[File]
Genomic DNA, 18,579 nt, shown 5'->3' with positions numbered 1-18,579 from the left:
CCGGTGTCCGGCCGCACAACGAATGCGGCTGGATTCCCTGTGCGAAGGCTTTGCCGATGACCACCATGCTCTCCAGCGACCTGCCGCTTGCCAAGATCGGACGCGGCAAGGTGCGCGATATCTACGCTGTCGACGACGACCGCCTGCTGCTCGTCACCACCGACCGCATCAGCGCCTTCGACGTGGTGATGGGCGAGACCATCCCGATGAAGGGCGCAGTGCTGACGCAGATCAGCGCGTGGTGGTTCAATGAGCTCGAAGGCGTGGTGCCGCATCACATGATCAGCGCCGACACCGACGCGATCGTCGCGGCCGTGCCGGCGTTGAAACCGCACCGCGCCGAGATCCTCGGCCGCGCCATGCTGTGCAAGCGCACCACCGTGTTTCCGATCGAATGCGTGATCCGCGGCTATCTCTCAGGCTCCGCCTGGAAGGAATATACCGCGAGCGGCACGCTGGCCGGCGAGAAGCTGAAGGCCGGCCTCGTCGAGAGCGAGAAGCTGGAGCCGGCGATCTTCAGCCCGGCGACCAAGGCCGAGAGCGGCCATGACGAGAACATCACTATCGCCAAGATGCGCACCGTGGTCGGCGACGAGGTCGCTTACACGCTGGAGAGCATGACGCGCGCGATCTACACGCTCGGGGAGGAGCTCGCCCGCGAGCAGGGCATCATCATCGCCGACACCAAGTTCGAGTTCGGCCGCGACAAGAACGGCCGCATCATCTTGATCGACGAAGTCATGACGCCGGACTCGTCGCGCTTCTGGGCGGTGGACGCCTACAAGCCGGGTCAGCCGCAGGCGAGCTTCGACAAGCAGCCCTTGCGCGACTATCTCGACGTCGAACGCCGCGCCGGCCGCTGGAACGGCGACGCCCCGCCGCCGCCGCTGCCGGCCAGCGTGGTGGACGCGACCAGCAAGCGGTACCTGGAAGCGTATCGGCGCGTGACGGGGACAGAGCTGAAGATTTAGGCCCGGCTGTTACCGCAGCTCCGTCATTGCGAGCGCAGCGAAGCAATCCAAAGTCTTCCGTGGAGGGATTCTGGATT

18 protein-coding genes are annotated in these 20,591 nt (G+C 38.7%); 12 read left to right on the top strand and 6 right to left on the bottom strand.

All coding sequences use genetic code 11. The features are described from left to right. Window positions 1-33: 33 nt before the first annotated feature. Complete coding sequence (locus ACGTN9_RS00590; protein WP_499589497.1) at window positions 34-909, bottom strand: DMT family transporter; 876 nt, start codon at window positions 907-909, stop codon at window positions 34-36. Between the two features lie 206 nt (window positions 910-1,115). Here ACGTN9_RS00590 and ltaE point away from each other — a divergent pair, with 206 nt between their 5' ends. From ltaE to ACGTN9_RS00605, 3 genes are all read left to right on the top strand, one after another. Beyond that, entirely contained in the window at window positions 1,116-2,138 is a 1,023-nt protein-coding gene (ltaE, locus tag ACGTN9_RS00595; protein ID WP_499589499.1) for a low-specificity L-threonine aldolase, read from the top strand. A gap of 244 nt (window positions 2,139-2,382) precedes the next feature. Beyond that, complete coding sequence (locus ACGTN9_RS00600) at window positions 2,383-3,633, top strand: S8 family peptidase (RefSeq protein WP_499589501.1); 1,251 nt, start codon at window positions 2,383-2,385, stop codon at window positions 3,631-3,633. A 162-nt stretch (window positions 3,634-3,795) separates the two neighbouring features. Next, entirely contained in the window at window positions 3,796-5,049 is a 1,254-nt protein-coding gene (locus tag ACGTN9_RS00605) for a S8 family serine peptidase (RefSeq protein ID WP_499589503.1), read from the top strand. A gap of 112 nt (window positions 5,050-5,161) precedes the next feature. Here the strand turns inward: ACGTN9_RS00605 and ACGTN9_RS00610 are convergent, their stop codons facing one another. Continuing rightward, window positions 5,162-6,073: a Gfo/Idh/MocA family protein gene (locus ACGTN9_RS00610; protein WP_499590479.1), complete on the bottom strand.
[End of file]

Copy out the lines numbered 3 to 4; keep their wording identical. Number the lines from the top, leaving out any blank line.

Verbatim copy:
18 protein-coding genes are annotated in these 20,591 nt (G+C 38.7%); 12 read left to right on the top strand and 6 right to left on the bottom strand.

All coding sequences use genetic code 11. The features are described from left to right. Window positions 1-33: 33 nt before the first annotated feature. Complete coding sequence (locus ACGTN9_RS00590; protein WP_499589497.1) at window positions 34-909, bottom strand: DMT family transporter; 876 nt, start codon at window positions 907-909, stop codon at window positions 34-36. Between the two features lie 206 nt (window positions 910-1,115). Here ACGTN9_RS00590 and ltaE point away from each other — a divergent pair, with 206 nt between their 5' ends. From ltaE to ACGTN9_RS00605, 3 genes are all read left to right on the top strand, one after another. Beyond that, entirely contained in the window at window positions 1,116-2,138 is a 1,023-nt protein-coding gene (ltaE, locus tag ACGTN9_RS00595; protein ID WP_499589499.1) for a low-specificity L-threonine aldolase, read from the top strand. A gap of 244 nt (window positions 2,139-2,382) precedes the next feature. Beyond that, complete coding sequence (locus ACGTN9_RS00600) at window positions 2,383-3,633, top strand: S8 family peptidase (RefSeq protein WP_499589501.1); 1,251 nt, start codon at window positions 2,383-2,385, stop codon at window positions 3,631-3,633. A 162-nt stretch (window positions 3,634-3,795) separates the two neighbouring features. Next, entirely contained in the window at window positions 3,796-5,049 is a 1,254-nt protein-coding gene (locus tag ACGTN9_RS00605) for a S8 family serine peptidase (RefSeq protein ID WP_499589503.1), read from the top strand. A gap of 112 nt (window positions 5,050-5,161) precedes the next feature. Here the strand turns inward: ACGTN9_RS00605 and ACGTN9_RS00610 are convergent, their stop codons facing one another. Continuing rightward, window positions 5,162-6,073: a Gfo/Idh/MocA family protein gene (locus ACGTN9_RS00610; protein WP_499590479.1), complete on the bottom strand.